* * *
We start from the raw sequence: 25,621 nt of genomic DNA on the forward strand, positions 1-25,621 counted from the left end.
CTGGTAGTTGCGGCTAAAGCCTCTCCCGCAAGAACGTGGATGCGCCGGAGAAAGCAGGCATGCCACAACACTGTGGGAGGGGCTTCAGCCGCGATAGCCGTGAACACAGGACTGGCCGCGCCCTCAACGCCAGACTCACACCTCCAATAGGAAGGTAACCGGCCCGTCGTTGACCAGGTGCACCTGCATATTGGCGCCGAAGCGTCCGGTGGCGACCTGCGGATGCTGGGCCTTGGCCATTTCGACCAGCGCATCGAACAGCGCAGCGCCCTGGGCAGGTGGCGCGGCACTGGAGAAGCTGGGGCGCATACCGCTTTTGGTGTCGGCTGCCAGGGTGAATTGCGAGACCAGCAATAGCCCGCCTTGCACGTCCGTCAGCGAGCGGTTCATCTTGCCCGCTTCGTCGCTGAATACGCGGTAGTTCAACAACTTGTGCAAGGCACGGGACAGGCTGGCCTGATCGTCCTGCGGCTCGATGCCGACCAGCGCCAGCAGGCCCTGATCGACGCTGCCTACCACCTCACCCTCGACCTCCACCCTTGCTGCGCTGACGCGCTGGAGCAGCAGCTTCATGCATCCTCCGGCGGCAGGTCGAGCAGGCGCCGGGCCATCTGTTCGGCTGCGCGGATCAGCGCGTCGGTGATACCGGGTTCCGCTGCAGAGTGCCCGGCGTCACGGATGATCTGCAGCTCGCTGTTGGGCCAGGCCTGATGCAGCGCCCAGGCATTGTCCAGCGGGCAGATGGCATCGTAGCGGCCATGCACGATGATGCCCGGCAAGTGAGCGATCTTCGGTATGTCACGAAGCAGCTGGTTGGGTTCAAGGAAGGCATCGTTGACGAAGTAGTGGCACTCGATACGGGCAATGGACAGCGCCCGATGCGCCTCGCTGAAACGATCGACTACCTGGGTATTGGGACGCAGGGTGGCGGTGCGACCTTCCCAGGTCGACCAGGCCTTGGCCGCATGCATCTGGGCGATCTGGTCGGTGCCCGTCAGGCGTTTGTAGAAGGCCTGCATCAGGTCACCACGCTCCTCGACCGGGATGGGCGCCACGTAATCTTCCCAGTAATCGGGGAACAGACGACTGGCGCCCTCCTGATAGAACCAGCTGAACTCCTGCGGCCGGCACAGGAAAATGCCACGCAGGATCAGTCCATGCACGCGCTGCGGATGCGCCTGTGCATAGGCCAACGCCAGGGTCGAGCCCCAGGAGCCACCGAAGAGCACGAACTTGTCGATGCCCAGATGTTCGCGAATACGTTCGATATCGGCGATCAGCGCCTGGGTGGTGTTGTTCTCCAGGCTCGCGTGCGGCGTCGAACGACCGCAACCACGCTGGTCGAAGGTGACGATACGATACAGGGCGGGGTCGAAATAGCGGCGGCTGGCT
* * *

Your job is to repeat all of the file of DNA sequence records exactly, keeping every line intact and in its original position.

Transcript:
We start from the raw sequence: 25,621 nt of genomic DNA on the forward strand, positions 1-25,621 counted from the left end.
CTGGTAGTTGCGGCTAAAGCCTCTCCCGCAAGAACGTGGATGCGCCGGAGAAAGCAGGCATGCCACAACACTGTGGGAGGGGCTTCAGCCGCGATAGCCGTGAACACAGGACTGGCCGCGCCCTCAACGCCAGACTCACACCTCCAATAGGAAGGTAACCGGCCCGTCGTTGACCAGGTGCACCTGCATATTGGCGCCGAAGCGTCCGGTGGCGACCTGCGGATGCTGGGCCTTGGCCATTTCGACCAGCGCATCGAACAGCGCAGCGCCCTGGGCAGGTGGCGCGGCACTGGAGAAGCTGGGGCGCATACCGCTTTTGGTGTCGGCTGCCAGGGTGAATTGCGAGACCAGCAATAGCCCGCCTTGCACGTCCGTCAGCGAGCGGTTCATCTTGCCCGCTTCGTCGCTGAATACGCGGTAGTTCAACAACTTGTGCAAGGCACGGGACAGGCTGGCCTGATCGTCCTGCGGCTCGATGCCGACCAGCGCCAGCAGGCCCTGATCGACGCTGCCTACCACCTCACCCTCGACCTCCACCCTTGCTGCGCTGACGCGCTGGAGCAGCAGCTTCATGCATCCTCCGGCGGCAGGTCGAGCAGGCGCCGGGCCATCTGTTCGGCTGCGCGGATCAGCGCGTCGGTGATACCGGGTTCCGCTGCAGAGTGCCCGGCGTCACGGATGATCTGCAGCTCGCTGTTGGGCCAGGCCTGATGCAGCGCCCAGGCATTGTCCAGCGGGCAGATGGCATCGTAGCGGCCATGCACGATGATGCCCGGCAAGTGAGCGATCTTCGGTATGTCACGAAGCAGCTGGTTGGGTTCAAGGAAGGCATCGTTGACGAAGTAGTGGCACTCGATACGGGCAATGGACAGCGCCCGATGCGCCTCGCTGAAACGATCGACTACCTGGGTATTGGGACGCAGGGTGGCGGTGCGACCTTCCCAGGTCGACCAGGCCTTGGCCGCATGCATCTGGGCGATCTGGTCGGTGCCCGTCAGGCGTTTGTAGAAGGCCTGCATCAGGTCACCACGCTCCTCGACCGGGATGGGCGCCACGTAATCTTCCCAGTAATCGGGGAACAGACGACTGGCGCCCTCCTGATAGAACCAGCTGAACTCCTGCGGCCGGCACAGGAAAATGCCACGCAGGATCAGTCCATGCACGCGCTGCGGATGCGCCTGTGCATAGGCCAACGCCAGGGTCGAGCCCCAGGAGCCACCGAAGAGCACGAACTTGTCGATGCCCAGATGTTCGCGAATACGTTCGATATCGGCGATCAGCGCCTGGGTGGTGTTGTTCTCCAGGCTCGCGTGCGGCGTCGAACGACCGCAACCACGCTGGTCGAAGGTGACGATACGATACAGGGCGGGGTCGAAATAGCGGCGGCTGGCT